The appropriate punctuation in the original text is unclear. [The earliest manuscripts contain no punctuation whatsoever, and even later ones do not show inverted commas to indicate direct speech.] Many translations so punctuate as to place the remark on the lips of Jesus. It can equally be read [as is done here] as a comment added by Mark himself for the enlightenment of his readers. This latter reading perhaps fits more easily with the development of the narrative to date, and indeed with its further unfolding. Jesus was reluctant to accept the title Christ or Messiah. It would therefore seem to have been inconsistent for him suddenly to make the claim to be lord of anything. Like the earlier statement about the authority of the Son of Man in the story of the forgiving of the paralytic’s sin, this comment is better seen also as an editorial addition from the pen of Mark.

Indeed, the claim could be a profound statement of the faith of Mark.

Jesus was not lord of the Sabbath in the sense simply that he interpreted its claims or even freely overrode them. He was lord of the Sabbath rather in the sense that he embodied the power and intention of God contained in the concept of Sabbath. He saw his authority expressed not in freedom from Sabbath law but in his power to bring about the liberation it was instituted to celebrate.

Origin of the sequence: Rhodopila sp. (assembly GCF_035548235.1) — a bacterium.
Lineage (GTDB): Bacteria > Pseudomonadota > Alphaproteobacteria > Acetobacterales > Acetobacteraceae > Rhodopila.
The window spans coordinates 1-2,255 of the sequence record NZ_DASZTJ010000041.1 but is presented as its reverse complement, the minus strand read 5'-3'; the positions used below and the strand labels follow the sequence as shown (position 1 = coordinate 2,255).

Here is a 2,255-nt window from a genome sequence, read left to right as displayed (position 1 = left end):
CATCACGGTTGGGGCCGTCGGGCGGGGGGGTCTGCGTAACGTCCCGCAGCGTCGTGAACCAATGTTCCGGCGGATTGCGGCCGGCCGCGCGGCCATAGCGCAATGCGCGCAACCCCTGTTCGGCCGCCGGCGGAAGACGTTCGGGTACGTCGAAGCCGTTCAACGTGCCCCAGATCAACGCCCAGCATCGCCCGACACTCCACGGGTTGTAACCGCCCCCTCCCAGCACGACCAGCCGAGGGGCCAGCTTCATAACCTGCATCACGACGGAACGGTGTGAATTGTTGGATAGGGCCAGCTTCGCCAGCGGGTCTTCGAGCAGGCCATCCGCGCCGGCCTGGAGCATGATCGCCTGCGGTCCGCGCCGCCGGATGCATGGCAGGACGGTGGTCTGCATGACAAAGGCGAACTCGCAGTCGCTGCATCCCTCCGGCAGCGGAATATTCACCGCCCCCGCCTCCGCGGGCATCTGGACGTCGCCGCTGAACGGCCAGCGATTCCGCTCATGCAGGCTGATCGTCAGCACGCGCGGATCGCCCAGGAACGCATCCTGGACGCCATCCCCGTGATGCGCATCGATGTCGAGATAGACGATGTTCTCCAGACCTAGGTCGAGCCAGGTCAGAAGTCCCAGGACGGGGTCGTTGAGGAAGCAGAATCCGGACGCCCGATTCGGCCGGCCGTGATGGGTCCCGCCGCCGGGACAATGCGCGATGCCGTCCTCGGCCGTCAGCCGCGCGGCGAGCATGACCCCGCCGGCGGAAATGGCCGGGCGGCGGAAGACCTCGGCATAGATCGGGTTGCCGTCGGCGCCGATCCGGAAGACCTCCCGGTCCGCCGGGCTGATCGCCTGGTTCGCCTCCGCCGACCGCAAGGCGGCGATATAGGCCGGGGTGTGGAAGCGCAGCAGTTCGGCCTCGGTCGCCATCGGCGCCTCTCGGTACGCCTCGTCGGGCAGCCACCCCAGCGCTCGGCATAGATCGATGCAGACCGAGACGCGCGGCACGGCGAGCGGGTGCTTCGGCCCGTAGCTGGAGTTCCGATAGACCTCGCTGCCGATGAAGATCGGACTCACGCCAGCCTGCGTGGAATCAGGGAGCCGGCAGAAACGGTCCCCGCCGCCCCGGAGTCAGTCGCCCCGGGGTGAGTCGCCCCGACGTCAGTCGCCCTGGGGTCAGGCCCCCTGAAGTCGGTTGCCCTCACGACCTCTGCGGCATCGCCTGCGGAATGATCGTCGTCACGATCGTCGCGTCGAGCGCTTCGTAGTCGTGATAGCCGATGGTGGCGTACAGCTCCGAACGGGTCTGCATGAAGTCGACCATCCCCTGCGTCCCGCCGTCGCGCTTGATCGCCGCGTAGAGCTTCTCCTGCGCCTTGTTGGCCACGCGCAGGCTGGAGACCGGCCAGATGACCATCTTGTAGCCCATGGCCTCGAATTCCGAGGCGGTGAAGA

At the end of the narrative Jesus would die on the eve of the Sabbath. The Sabbath would follow, and on the following day the tomb would be found to be empty. Jesus would be raised by the power of God.

Jesus’ death was an act of trust that God was in control, making his death not only his path to perfection but also the source of life and salvation for the whole world. That was the meaning of Sabbath.Understood in that sense, Jesus was indeed lord of the Sabbath.


Jesus had not set out deliberately to antagonise the varied interest groups. His simple living of the Kingdom message had drawn their criticism and opposition:

Their destructive concentration on peripheral issues eventually led Jesus to challenge directly the constricting narrowness of their vision.

Next >> Mark Chapter 3